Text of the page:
This is part five of a series on the bond market, specifically about corporate bond investing and how each type will pay interest. Click here for part one. Click here for part two. Click here for part three. Click here for part four.
One thing that makes corporate bonds more versatile than government or municipal bonds is the fact that they can come with a wider variety of options and terms. The payouts can be different too. For example, some corporate bonds are convertible, which means they can convert to equity at maturity. Investors should keep all such factors in focus when deciding which corporate bonds to invest in.
Floating-rate notes versus fixed-rate notes
Bonds can have either floating rates or fixed rates, depending on the issue. Fixed-rate notes pay the same interest rate over the life of the bond until its maturity date.
However, floating-rate notes have a variable coupon rate that changes according to a benchmark or other reference. Some common reference points include the London inter-bank offered rate (LIBOR) and the U.S. federal funds rate. The spread between the coupon rate and the reference point or benchmark remains the same and is usually expressed as the benchmark plus a percentage or basis points. For example, if the federal funds rate is set at 1%, and the spread is set at 0.5%, the rate would be 1.5%. If the percentage is expressed as basis points, then 0.5% would equal 50 basis points.
While most bonds pay interest every six months, most floating-rate notes pay it every three months. Floating-rate notes generally have lower yields than fixed-rate notes, but some investors prefer to sacrifice some yield in exchange for the security of a floating rate. As interest rates rise, so the interest payments on the bonds increase. On the other hand, if interest rates fall, interest payments on floating-rate notes decline. Thus, floating-rate notes are better for investors and worse for issuers during a time when interest rates are increasing.
You may hear corporate bonds referred to by many different names, and each of these terms has to do with the way they are paid out or any options that have been embedded in them. For example, commercial paper is an unsecured bond with a fixed maturity no longer than 270 days.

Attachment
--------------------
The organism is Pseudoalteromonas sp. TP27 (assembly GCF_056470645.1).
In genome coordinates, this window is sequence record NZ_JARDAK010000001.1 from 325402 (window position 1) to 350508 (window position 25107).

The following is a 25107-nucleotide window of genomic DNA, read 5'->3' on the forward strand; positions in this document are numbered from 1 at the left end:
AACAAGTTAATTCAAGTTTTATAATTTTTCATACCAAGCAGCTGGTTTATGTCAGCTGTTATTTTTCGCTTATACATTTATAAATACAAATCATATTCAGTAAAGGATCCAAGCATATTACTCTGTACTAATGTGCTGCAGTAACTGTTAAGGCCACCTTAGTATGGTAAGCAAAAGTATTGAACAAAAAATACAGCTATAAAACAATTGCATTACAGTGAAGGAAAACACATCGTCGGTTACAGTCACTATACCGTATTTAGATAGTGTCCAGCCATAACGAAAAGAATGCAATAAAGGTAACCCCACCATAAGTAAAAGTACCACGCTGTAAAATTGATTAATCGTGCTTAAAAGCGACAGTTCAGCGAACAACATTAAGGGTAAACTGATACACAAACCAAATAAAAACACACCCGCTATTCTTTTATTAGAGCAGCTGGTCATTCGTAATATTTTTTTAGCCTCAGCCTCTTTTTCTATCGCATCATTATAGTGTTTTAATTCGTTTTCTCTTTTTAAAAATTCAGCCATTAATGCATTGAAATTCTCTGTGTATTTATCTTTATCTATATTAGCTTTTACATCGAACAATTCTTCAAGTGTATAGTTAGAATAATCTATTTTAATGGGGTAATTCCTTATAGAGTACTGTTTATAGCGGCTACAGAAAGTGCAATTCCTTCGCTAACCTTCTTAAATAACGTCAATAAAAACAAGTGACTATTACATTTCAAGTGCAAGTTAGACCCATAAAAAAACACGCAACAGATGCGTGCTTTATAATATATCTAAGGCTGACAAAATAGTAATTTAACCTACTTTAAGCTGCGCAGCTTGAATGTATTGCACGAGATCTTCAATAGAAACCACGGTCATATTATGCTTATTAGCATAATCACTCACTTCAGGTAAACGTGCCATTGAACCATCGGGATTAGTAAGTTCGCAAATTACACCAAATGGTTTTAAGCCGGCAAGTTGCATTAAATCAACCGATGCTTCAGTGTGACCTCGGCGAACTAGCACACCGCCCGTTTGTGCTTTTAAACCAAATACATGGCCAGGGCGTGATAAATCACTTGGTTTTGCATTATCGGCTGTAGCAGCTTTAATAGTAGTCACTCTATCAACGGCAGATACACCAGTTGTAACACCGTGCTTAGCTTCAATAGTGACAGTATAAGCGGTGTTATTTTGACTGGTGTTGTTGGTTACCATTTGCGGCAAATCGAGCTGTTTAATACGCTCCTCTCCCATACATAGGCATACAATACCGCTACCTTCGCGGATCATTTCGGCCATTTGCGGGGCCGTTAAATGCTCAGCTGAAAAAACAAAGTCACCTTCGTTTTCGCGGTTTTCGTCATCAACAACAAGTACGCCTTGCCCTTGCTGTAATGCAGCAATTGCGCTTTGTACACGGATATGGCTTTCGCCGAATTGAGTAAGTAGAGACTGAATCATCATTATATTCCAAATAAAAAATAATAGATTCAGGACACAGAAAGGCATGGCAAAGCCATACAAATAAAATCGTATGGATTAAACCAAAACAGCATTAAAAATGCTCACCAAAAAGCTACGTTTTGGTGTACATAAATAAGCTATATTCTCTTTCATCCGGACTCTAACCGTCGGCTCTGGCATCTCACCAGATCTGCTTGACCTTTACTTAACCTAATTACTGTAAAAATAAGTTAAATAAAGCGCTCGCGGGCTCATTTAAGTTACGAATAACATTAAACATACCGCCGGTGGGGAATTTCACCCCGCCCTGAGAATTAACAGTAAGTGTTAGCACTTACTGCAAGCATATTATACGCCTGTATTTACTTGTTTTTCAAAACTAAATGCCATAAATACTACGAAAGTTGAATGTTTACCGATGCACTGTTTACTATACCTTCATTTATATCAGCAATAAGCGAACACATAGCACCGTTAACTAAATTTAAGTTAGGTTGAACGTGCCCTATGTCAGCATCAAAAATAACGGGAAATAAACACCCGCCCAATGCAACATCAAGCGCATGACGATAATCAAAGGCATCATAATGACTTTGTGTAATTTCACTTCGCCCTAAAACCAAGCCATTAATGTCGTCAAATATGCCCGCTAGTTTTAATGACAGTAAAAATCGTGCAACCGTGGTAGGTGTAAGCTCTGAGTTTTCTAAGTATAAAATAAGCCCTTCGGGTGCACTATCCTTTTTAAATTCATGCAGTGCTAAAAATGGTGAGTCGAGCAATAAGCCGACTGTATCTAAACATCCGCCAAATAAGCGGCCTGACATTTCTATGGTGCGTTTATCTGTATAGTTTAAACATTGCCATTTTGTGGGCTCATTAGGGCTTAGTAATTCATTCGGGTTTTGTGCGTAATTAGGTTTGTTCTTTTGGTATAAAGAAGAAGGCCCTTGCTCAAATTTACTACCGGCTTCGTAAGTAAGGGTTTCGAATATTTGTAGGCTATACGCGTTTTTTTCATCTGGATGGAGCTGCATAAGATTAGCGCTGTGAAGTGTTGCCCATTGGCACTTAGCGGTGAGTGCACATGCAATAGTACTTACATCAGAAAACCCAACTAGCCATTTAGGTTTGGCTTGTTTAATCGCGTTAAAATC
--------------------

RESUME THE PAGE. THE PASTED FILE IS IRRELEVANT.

Companies which issue commercial paper do so to pay short-term obligations like payroll. Only corporations with strong credit ratings will be able to sell commercial paper because investors must be able to trust that they will be paid back. Usually commercial paper is part of an ongoing program rather than a single issue.
Convertible notes can be converted into a set number of common shares in the company that issued them. The term “convertible note” is generally interchangeable with “convertible bond” and falls under the umbrella of convertible debt. Convertible notes have a maturity of no more than 10 years. If the maturity date is longer than that, it’s called a convertible debenture.
Convertible bonds also have conversion ratios or conversion premiums, which dictate how many common shares each of them is worth. For example, if a bond has a 50:1 conversion ratio, it means that each bond with a par value of $1,000 will be worth 50 shares of common stock when it’s converted. Some issuers include a premium in the conversion instead, which means if investors opt to convert the bonds into stock, they must pay what the shares are worth, plus the percentage given as the premium when the bonds are converted.
Most convertible notes are issued by companies that don’t have a great credit rating but do have potential for strong growth. While they do pay interest, the coupon rate is usually lower than rates offered on non-convertible bonds. Investors who buy convertible bonds receive additional value in the conversion to equity.